Masked artist makes sticky issue out of radiation in Japan

Fri Nov 29, 2013 5:00am EST
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By Sophie Knight

TOKYO (Reuters) - With his face hidden behind sunglasses and a white surgical mask, the artist is almost as invisible as the radioactive contamination he is protesting against - yet his stickers are graphic reminders of the Fukushima nuclear disaster.

Known as 281 Antinuke, Japan's answer to Banksy has covered Tokyo streets in images depicting politicians as vampires and children being shielded from radioactive rain to highlight the consequences of a meltdown at the Fukushima nuclear plant after an earthquake and tsunami on March 11, 2011.

The disaster and the response by plant operator Tokyo Electric Power Co (Tepco) stoked anti-nuclear sentiment and the biggest public protests in Japan since the 1960s, but the movement has since lost momentum.

"Perhaps because everyone believes people telling them on television that everything is fine, they don't seem so worried," 281 Antinuke told Reuters.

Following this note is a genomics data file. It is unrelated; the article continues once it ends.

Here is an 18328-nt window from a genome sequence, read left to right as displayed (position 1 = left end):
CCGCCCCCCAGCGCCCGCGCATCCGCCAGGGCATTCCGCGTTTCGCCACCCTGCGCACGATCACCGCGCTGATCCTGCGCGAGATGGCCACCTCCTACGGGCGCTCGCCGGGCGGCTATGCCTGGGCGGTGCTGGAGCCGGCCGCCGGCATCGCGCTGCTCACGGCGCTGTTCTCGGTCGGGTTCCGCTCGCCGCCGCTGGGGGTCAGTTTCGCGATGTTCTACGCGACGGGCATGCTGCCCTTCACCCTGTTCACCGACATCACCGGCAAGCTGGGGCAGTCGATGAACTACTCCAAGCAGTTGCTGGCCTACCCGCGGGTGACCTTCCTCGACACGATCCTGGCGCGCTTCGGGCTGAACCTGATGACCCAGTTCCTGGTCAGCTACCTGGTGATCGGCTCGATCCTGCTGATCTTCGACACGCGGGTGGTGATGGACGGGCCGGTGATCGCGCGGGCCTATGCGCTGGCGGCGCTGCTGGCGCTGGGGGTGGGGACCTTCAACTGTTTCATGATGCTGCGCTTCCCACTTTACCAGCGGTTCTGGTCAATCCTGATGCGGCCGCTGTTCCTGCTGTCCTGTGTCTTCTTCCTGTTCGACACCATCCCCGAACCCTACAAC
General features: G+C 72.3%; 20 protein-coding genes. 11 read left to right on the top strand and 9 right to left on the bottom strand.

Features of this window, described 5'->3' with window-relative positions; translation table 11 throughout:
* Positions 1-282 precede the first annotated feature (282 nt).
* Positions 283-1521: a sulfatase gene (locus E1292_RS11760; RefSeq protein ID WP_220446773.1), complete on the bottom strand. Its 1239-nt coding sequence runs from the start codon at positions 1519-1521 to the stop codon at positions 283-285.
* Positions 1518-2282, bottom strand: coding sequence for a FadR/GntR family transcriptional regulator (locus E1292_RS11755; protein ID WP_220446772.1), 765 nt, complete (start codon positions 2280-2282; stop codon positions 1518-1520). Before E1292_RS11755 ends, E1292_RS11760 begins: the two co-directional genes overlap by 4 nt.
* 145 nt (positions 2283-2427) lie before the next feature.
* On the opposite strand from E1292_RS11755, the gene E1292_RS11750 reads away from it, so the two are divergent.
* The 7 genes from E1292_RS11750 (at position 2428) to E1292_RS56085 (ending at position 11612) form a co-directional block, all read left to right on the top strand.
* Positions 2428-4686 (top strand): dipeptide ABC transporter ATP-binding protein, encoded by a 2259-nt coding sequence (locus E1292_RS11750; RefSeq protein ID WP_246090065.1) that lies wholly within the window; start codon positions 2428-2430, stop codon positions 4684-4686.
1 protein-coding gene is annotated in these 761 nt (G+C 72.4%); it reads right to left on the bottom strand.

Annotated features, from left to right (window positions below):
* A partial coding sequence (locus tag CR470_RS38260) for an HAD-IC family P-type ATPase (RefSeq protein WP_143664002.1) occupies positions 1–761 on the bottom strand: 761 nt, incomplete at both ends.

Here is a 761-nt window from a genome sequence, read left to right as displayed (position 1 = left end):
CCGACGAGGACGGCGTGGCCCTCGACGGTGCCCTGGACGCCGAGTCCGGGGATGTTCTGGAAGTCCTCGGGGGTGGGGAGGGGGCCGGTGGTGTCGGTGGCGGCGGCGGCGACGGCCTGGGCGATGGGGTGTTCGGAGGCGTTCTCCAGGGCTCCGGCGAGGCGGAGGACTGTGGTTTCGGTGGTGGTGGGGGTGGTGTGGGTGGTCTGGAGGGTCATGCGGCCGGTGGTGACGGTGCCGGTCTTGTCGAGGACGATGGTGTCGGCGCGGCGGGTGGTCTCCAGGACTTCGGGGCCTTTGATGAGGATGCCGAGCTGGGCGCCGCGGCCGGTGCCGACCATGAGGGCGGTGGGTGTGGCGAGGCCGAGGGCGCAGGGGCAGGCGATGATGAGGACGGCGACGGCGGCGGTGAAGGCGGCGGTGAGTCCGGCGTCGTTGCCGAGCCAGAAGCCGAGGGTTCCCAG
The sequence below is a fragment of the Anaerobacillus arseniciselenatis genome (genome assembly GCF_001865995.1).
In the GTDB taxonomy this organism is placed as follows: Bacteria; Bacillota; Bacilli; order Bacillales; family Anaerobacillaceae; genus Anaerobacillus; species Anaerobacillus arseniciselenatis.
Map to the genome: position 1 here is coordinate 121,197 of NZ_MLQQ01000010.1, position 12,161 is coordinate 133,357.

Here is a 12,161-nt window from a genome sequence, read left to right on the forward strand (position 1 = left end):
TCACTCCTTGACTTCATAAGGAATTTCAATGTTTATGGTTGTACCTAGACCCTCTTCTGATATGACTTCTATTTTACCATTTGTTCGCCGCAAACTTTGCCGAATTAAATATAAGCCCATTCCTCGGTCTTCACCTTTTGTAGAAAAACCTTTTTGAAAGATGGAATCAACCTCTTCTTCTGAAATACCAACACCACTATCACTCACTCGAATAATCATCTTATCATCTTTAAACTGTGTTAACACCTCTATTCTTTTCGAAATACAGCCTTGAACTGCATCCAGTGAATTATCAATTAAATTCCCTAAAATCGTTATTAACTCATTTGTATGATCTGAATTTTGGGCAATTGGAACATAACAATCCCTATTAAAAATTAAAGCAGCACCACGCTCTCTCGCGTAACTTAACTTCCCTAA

"I hope by leaving my art I can remind people that we're not safe at all ... and that they will do something to protect themselves."

281 Antinuke is a rare instance in a country where graffiti writers face heavy penalties and strong social disapproval. Online commentators have called for his arrest and his agent says the artist has received death threats.

But he is determined to keep drawing attention to what he calls "an enormous public contamination disaster".

"We don't know what will happen in the future, whether children will get cancer or leukemia," he said. "So I want to keep making noise and making a fuss."   Continued...

People walk past a sticker art made by an artist known as 281 Antinuke, designed in the likeness of Japan's Prime Minister Shinzo Abe, along a street in Tokyo November 26, 2013. REUTERS/Yuya Shino